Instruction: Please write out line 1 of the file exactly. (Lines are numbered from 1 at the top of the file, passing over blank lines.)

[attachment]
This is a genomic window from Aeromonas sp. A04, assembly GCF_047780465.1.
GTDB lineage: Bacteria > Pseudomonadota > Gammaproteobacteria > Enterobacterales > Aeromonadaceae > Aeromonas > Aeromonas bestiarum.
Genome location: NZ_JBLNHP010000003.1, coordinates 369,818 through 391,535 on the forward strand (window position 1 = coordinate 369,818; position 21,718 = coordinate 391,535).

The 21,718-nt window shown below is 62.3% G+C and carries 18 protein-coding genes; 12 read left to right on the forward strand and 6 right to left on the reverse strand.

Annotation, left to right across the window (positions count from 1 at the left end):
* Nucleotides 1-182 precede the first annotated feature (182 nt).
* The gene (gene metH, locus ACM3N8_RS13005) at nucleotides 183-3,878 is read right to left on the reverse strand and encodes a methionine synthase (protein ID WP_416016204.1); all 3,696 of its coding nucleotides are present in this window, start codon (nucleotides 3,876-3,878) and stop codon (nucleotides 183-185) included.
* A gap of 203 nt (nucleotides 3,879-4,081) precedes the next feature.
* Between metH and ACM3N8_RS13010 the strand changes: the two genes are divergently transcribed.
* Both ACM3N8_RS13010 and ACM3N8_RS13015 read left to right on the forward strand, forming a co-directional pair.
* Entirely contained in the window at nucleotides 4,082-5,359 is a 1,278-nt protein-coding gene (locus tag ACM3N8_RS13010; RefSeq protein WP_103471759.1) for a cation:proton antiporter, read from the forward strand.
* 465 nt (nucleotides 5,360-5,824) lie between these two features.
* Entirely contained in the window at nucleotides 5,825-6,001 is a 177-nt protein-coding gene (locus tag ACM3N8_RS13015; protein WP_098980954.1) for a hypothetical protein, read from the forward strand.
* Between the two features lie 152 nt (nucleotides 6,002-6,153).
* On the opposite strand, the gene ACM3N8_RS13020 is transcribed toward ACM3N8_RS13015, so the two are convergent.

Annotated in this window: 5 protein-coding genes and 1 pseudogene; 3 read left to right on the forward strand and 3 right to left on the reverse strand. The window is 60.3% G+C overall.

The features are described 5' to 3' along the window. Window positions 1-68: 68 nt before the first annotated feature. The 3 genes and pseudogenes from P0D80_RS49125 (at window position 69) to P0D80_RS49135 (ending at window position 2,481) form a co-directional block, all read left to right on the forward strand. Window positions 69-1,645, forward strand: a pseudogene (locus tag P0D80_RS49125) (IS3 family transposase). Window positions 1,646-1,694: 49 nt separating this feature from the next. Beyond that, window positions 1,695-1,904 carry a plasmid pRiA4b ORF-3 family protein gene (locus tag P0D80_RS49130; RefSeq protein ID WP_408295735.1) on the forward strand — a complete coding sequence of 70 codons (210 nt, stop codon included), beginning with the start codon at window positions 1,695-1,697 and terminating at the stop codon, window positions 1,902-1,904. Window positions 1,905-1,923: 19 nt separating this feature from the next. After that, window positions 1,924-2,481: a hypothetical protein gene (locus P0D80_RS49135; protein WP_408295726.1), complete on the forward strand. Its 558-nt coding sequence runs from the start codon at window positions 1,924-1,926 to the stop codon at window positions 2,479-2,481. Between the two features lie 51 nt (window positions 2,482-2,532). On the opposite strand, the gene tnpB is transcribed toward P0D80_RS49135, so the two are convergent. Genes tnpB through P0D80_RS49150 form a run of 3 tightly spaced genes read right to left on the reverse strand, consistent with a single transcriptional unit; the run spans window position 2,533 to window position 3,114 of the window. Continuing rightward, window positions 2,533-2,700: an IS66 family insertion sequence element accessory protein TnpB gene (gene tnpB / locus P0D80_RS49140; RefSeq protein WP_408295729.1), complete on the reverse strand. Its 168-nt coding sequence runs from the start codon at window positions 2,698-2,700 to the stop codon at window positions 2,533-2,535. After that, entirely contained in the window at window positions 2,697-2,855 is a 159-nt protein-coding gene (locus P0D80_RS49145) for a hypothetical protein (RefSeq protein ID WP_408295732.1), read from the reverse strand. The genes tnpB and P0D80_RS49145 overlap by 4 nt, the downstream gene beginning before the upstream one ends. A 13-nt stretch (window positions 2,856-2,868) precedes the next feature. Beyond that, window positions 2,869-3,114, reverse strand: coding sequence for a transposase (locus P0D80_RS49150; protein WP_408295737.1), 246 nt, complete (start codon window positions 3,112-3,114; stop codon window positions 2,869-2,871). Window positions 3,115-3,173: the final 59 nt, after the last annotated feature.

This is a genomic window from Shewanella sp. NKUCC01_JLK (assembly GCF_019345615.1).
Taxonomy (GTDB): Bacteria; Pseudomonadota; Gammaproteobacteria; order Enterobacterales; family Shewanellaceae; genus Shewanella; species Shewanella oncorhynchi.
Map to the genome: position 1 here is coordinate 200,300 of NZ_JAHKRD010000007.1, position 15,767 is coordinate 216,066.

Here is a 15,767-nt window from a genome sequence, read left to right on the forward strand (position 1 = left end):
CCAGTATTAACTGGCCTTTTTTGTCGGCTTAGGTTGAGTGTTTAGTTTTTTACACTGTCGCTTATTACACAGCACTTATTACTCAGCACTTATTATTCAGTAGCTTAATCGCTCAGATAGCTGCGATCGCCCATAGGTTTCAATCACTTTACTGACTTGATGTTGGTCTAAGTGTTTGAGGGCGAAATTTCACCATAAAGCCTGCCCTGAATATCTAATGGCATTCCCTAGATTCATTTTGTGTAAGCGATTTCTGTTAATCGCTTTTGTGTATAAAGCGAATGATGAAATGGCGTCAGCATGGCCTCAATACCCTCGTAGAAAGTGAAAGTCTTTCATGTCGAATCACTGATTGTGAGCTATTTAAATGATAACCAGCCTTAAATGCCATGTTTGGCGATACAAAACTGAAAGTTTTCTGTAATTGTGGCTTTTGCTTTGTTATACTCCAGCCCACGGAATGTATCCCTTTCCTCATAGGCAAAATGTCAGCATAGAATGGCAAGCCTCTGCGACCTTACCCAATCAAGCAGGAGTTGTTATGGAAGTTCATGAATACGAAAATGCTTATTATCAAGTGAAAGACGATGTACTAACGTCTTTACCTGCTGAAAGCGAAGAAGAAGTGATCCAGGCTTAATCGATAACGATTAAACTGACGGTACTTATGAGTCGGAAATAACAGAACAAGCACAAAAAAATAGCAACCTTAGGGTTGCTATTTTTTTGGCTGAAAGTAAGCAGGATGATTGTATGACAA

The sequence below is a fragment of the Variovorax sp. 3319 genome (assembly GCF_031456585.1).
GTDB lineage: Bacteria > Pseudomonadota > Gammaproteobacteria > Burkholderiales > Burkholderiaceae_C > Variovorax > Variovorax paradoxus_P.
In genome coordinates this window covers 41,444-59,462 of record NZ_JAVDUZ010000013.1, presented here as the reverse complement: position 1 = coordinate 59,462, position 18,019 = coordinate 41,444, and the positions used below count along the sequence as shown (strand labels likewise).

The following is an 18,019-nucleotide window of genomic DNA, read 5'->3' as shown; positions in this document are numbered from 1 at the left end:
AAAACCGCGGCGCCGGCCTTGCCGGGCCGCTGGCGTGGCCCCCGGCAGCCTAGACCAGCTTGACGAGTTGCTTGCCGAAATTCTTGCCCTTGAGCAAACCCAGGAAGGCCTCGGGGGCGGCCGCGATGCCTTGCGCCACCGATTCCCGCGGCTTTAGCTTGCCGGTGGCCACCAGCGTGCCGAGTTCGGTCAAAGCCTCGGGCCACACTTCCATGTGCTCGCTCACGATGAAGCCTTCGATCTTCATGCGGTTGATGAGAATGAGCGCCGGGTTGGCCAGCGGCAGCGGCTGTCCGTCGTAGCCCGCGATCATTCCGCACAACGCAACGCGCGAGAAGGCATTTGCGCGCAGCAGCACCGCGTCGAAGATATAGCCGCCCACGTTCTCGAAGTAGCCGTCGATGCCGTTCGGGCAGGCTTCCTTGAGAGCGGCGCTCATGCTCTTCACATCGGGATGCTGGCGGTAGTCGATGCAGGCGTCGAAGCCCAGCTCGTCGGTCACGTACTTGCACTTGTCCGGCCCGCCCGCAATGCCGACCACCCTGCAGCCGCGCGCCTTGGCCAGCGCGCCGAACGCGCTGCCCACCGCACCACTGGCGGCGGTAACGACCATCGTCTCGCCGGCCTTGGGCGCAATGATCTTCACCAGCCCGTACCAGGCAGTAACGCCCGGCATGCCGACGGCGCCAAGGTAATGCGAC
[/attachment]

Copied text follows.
This is a genomic window from Aeromonas sp. A04, assembly GCF_047780465.1.